Throughout the past ten years, the music industry has increasingly embraced digital media formats for music distribution. The adaptability of business models to the digital format, however, has been volatile at best. When methods of distribution for music were primarily physical—vinyls, tapes, and CDs—record labels had more control over their product and how it would be consumed by the masses. As the music industry becomes more decentralized and more streaming services are popping up, a power struggle is occurring between record and indie labels, recording artists, and consumers over the value of music in this day and age.
Streaming services are becoming the norm for digital music consumption. These services have been founded from several different countries, ranging from personalized online radio stations like Pandora, to mass databases of licensed songs like the Swedish service Spotify, and music social networks like 8tracks. Pandora and Spotify employ a "freemium" model, where listeners can stream their favorite tracks for free and their streams collect royalty fees for artists and labels; advertisements then serve as revenue for the service. However, the services also employ monthly payment services which gets rid of ads and unlocks many more features for the consumer. Other services, such as Rdio and Deezer, offer free trial periods and limited amounts of free services, but mainly require monthly payments for full access to services.
Music streaming services, particularly the "freemium" model, have been a source of controversy. Artists and labels have harbored complaints against almost all aspects of these services, from the miniscule rates that streams pay to artists, the contribution of streaming services to diminishing record sales, and the decreasing value of overall albums. Most of the money from royalty payments from streams goes to the record label as opposed to the artist. Thus, many artists claim that having their music available for free gives listeners less incentive to buy their records, giving artists less revenue. Indeed, just last year, total revenue from streaming services surpassed income from CD sales for the first time. To retaliate, current artists such as Taylor Swift, Björk, and Thom Yorke have infamously pulled some of their music off of Spotify, and veteran artists such as Garth Brooks and King Crimson refuse to even bother with the service. Music companies are also now starting to crack down on "freemium" services. Grooveshark, a service started in the early days of the streaming phenomenon, recently shut down after it faced several lawsuits for its large database of unlicensed music. YouTube videos featuring songs and concerts that are not put up by official companies like Vevo or by record labels are being pulled down.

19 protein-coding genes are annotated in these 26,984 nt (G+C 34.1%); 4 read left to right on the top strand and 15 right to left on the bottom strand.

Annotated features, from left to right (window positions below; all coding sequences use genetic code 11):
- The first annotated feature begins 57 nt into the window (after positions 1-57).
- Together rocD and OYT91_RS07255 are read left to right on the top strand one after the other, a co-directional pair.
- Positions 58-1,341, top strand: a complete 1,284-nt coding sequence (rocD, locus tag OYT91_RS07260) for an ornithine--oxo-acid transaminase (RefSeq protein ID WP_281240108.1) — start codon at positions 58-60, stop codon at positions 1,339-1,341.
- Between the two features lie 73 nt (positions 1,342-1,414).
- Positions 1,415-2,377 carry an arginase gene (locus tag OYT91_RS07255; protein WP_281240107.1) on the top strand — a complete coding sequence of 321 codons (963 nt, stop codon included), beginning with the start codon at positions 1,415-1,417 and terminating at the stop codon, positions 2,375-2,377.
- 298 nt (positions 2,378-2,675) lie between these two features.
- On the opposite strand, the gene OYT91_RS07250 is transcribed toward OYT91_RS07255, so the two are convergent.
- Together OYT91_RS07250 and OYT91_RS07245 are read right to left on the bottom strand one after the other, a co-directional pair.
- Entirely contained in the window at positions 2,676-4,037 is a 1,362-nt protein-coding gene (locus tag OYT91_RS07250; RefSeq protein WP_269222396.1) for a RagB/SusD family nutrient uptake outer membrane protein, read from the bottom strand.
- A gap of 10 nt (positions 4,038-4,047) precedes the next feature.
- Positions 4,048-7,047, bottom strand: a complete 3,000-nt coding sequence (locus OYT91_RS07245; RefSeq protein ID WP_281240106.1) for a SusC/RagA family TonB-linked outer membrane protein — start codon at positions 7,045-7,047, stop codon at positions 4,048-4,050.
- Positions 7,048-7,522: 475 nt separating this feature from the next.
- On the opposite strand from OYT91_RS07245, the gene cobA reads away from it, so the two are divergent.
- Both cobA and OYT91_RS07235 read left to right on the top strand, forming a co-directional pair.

Despite the controversy, streaming services are more popular than ever. Spotify has over 60 million users, with 20 million of these users paying the monthly fee for its premium service. Yet it is not even the most popular service. YouTube, SoundCloud, and Pandora are currently dominating the streaming industry, with strong consumer bases in international markets. Although some streaming services are still struggling to make profits because of their business models, the value of physical assets in the record industry is continuing to sink, as the popularity of streams is surpassing that of purchases; thus, music experts are pointing toward the inevitability of streaming as the preferred tool for music consumption.